Time to put all that theory into practice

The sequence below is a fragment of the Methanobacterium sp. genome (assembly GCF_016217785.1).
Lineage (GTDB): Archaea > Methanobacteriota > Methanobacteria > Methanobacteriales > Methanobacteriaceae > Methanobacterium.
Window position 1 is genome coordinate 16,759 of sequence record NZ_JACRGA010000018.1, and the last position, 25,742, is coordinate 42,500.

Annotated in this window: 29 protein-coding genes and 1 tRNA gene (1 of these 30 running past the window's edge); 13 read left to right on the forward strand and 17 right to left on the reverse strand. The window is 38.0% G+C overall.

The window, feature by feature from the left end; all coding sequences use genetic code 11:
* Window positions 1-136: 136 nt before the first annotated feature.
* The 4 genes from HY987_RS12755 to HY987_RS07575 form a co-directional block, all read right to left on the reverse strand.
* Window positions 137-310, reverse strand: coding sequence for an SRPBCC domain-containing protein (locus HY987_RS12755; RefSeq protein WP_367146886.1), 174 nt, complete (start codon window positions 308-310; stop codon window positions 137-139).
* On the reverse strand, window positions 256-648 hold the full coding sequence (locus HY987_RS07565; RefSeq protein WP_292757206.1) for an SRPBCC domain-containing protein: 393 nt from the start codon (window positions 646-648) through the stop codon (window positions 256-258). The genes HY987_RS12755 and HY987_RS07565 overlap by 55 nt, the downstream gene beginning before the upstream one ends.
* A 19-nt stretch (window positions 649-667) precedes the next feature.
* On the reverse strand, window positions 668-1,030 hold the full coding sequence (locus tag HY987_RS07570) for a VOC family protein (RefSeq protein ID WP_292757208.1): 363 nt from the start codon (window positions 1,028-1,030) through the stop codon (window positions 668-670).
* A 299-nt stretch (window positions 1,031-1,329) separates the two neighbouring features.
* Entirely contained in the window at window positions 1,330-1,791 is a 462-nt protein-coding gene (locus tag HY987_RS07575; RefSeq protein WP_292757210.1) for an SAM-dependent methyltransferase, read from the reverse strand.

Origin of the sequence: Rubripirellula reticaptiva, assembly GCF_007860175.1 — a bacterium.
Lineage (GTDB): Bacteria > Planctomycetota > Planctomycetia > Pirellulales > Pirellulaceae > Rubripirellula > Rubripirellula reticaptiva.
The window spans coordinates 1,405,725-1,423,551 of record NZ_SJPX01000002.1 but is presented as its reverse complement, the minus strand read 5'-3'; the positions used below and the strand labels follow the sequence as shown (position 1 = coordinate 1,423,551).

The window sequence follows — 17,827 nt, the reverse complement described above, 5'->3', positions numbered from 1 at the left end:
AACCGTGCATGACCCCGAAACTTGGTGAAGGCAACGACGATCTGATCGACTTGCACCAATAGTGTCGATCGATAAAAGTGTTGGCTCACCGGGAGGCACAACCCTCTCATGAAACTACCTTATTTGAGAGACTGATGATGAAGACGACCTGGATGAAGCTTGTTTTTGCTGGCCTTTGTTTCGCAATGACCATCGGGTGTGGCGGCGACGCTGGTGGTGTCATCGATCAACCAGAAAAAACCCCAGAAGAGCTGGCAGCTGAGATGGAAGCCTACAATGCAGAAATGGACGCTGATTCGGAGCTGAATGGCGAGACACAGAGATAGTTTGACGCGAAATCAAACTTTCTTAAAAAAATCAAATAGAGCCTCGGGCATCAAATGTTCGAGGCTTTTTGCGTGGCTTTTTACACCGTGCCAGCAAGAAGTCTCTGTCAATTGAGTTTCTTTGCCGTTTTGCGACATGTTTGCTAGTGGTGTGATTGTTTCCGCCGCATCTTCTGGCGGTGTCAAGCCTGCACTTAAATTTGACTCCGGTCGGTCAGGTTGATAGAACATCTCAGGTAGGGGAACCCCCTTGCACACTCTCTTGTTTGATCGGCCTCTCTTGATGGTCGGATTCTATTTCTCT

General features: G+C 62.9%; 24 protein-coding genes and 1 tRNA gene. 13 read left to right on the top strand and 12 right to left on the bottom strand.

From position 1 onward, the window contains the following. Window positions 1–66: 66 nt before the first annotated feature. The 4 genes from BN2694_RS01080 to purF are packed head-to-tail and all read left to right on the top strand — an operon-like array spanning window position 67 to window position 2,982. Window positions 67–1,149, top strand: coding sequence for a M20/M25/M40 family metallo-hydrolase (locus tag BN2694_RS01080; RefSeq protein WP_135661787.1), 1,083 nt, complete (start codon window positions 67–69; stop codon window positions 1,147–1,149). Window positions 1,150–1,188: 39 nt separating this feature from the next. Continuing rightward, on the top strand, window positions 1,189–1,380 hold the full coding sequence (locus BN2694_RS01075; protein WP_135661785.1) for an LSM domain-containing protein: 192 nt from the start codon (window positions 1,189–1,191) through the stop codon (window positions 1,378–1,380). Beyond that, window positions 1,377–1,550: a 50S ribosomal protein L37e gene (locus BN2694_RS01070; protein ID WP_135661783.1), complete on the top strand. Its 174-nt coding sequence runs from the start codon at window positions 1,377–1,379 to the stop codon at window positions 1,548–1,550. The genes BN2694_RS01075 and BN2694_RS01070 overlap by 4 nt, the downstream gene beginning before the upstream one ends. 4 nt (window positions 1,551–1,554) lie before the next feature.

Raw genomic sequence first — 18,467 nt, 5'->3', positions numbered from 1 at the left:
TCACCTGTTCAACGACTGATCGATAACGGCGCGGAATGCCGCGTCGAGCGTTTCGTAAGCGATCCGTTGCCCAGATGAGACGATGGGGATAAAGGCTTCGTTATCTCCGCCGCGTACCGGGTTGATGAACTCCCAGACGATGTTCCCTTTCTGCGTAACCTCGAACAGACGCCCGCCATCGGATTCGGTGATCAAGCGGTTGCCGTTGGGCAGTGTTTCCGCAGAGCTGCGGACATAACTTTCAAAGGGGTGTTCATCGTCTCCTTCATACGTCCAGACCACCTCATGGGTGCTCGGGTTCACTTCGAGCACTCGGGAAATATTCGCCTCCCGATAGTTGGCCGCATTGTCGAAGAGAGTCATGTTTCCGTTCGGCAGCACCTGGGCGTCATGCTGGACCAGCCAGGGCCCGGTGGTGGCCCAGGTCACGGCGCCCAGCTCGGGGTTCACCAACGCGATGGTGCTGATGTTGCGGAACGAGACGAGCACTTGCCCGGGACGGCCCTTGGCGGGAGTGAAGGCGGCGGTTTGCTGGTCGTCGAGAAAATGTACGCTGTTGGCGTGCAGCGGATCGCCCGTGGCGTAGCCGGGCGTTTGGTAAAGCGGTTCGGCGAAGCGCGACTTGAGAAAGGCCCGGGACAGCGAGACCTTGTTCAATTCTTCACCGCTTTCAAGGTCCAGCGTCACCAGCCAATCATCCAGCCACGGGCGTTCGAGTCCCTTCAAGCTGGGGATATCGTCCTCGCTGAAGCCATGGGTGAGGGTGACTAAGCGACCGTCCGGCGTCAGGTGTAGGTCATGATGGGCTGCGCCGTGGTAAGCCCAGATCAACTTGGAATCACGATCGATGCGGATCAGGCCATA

first_imgI am currently representing too many excellent unemployed HR professionals.There are too few jobs for them all and too little flexibility in themarketplace to allow them to shift sectors. This is partly being driven by the narrow-mindedness of employers, with manypresuming that the laws of supply and demand are stacked in their favour. They want only HR people who have vast experience of their specific sector.But they ignore talent and performance at their cost – come the upturn, the warfor talent will intensify once more and an individual’s greatness and notsector knowledge will be the important factor. Meanwhile, for the unemployed HR professional, the key survival tactic isconfidence. It is critical to do whatever it takes to find ways to stay active– undertaking interim roles or consultancy to keep emotionally andintellectually alive in the marketplace. You need to seek independent coaching and counselling from trusted friendswho can help maintain confidence and a sense of reality. HR people are great atsupporting others, but notoriously bad at using their own support networks. This is also the time to consider external development programmes, seconddegrees, and voluntary work. If you need to toughen up on public speaking, getout and practice it. Think through industry shifts – if you have always wanted to work in retailthen now is the time to make the move, but be realistic about employer demands.Whatever you decide, take action immediately. People come to me who, withhindsight, would not have chosen to go on holiday on leaving their previousemployer. Instead, they would have thrown their efforts into repackagingthemselves. All those made redundant go through a ‘grief curve’ to varying degrees andHR people are no different. But while they are experts at helping othersunderstand it, amazingly they often do not spot the signs in themselves. You have to carefully balance whether you should take a job opportunity. Ina perfect world, you will only ever join an organisation where there is demonstrablepersonal and professional growth. It is hard to be this picky when you have a mortgage to pay, but the longeryou hold off from taking an unsuitable role, the better. It is so easy for HR professionals to get wrapped up in helping everyone elseleave the business, they forget about their own emotional health andconfidence. This is dangerous in the current economy and I implore HR people tofind time for themselves. By Chris Matchan, Vice president of consumer practice, Korn/FerryInternational Time to put all that theory into practiceOn 19 Mar 2002 in Personnel Today Related posts:No related photos. Comments are closed. Previous Article Next Articlelast_img